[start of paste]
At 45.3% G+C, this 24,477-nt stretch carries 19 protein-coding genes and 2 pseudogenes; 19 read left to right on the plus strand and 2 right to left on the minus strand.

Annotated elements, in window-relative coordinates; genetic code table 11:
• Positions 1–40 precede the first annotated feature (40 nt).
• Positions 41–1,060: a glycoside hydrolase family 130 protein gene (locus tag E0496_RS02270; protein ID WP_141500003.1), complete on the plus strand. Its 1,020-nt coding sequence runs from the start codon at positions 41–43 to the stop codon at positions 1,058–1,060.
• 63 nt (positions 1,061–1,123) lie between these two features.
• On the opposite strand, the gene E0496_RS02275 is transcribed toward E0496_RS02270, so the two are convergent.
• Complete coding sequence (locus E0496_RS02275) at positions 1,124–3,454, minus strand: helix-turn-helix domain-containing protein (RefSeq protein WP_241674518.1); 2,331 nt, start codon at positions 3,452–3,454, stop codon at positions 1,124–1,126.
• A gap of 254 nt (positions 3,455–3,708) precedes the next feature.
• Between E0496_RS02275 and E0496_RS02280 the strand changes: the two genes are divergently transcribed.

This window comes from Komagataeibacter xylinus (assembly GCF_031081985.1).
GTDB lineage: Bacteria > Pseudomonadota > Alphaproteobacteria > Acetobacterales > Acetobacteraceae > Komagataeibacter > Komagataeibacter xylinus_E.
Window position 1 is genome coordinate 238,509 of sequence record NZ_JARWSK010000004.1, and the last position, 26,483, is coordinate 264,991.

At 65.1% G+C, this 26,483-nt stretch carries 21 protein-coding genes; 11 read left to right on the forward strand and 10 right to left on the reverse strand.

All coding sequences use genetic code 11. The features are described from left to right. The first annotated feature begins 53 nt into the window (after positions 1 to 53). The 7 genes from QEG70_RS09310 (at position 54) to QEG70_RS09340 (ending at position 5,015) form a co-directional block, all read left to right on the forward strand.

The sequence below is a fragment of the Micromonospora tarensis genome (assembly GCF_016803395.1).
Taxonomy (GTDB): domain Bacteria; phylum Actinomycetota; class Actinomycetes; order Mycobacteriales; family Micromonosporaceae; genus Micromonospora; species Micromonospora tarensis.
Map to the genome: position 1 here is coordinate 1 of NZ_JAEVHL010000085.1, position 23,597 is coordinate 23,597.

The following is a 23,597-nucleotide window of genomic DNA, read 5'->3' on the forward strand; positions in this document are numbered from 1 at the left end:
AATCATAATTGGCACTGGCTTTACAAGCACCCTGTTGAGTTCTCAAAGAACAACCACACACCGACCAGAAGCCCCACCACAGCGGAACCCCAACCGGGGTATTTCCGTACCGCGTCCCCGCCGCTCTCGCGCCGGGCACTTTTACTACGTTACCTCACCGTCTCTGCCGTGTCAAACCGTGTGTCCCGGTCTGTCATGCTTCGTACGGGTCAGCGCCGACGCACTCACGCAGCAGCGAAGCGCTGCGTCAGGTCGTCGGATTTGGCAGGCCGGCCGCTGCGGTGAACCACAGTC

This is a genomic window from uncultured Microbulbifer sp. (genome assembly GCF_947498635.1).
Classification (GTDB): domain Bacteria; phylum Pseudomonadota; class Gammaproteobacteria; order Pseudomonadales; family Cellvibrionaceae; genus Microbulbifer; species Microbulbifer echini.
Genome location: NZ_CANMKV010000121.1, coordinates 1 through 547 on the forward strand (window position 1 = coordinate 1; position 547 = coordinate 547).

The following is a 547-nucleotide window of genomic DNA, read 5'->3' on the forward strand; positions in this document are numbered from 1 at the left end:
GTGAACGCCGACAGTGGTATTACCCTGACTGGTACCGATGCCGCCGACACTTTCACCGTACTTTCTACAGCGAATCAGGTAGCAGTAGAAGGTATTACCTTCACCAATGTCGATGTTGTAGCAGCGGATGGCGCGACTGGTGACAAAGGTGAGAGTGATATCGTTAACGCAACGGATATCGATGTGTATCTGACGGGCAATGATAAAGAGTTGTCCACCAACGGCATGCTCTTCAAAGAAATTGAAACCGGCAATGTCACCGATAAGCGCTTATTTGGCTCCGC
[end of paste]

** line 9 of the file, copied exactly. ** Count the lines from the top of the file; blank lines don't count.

• Between E0496_RS02275 and E0496_RS02280 the strand changes: the two genes are divergently transcribed.